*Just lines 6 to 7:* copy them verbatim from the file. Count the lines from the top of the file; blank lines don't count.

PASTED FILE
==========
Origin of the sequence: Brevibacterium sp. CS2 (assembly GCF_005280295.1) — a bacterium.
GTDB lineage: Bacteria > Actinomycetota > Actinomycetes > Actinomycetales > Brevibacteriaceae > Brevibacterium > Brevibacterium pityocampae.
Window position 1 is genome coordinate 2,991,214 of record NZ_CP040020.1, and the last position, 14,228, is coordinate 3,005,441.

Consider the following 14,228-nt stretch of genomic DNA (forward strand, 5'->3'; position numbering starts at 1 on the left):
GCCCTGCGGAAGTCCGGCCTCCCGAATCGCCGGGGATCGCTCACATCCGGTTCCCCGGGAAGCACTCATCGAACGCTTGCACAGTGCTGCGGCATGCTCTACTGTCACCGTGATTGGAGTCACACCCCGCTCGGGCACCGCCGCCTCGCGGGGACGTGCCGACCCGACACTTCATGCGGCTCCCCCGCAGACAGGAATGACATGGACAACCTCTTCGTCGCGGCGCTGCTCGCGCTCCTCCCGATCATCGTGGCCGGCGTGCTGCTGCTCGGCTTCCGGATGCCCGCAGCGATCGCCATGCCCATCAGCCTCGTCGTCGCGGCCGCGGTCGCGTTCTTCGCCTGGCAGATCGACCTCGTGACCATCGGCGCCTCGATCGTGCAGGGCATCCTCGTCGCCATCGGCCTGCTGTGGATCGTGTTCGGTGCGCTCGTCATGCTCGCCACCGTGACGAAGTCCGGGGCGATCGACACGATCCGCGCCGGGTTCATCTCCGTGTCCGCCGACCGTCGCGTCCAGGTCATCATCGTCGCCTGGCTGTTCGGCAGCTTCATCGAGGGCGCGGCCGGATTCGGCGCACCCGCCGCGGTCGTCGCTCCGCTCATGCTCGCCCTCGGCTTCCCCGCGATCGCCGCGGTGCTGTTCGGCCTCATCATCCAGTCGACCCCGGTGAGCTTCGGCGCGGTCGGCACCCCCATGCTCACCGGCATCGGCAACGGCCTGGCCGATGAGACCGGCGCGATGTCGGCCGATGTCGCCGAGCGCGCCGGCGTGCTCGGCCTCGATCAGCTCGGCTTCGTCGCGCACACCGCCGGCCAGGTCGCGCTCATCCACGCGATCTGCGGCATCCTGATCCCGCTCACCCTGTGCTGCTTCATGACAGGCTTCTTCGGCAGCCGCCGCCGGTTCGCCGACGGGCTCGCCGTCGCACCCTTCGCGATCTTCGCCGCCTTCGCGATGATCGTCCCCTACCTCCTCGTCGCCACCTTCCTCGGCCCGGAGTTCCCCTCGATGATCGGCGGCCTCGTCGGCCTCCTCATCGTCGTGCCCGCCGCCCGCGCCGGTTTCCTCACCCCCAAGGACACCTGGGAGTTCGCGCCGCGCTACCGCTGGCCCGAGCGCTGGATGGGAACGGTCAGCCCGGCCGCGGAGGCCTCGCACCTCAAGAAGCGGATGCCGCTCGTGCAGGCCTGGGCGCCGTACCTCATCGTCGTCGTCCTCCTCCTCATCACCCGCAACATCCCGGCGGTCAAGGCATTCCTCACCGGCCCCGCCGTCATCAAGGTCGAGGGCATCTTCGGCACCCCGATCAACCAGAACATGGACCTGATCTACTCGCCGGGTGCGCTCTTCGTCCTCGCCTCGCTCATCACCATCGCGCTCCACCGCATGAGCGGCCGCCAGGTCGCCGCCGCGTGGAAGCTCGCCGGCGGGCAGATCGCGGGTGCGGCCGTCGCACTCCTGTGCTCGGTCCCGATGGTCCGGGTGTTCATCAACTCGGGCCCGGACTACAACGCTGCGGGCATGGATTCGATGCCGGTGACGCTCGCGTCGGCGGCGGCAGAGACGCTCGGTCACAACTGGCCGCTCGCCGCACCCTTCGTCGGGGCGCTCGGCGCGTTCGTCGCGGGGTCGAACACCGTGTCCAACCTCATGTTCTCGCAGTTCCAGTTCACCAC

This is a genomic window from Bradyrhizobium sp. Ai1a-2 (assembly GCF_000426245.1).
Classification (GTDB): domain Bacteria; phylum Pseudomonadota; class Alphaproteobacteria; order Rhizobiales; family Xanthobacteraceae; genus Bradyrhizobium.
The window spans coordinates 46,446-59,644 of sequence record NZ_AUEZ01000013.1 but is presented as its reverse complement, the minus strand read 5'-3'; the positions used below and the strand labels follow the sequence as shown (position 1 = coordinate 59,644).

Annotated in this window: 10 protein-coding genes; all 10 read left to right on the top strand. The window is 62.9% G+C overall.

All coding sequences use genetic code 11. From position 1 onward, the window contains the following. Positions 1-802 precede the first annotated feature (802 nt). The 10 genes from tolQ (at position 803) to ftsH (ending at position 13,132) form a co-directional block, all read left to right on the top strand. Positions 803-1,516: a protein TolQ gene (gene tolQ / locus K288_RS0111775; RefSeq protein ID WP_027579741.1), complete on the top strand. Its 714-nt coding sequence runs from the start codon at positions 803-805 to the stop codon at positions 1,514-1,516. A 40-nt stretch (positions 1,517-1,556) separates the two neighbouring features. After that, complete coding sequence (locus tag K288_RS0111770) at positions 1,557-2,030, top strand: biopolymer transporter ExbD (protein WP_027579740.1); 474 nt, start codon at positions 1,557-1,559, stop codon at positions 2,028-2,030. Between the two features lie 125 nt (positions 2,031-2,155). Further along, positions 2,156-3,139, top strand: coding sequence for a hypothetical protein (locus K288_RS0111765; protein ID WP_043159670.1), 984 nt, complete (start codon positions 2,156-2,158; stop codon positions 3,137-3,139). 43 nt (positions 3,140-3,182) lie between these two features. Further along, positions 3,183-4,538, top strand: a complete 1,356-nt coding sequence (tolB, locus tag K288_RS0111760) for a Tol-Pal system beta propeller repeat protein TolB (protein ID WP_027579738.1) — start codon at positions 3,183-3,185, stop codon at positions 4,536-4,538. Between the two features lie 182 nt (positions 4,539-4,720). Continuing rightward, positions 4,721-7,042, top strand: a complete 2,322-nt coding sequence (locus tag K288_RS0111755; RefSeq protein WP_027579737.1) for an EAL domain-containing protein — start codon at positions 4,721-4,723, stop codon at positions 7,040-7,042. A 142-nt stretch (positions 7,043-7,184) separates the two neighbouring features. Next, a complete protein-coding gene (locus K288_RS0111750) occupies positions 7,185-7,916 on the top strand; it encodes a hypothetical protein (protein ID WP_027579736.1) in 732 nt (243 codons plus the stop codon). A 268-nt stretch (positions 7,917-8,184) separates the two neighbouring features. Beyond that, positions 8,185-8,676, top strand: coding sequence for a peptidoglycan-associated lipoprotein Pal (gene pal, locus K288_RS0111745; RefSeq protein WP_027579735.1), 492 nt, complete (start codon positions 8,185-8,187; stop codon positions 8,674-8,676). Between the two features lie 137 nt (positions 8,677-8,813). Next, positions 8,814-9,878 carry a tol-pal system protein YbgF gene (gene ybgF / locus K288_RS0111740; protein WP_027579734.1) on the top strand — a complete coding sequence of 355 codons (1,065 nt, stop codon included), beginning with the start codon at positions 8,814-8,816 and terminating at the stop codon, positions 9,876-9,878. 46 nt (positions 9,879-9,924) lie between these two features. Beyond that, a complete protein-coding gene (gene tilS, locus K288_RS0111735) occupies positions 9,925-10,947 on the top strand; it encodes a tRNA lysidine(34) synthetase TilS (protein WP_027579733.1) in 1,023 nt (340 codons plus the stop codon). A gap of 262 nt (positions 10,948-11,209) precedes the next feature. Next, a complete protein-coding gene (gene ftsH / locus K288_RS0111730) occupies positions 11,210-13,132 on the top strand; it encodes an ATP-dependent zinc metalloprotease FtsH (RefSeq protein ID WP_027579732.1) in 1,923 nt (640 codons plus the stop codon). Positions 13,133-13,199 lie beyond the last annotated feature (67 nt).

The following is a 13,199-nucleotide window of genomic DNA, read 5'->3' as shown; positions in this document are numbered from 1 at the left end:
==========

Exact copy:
This is a genomic window from Bradyrhizobium sp. Ai1a-2 (assembly GCF_000426245.1).
Classification (GTDB): domain Bacteria; phylum Pseudomonadota; class Alphaproteobacteria; order Rhizobiales; family Xanthobacteraceae; genus Bradyrhizobium.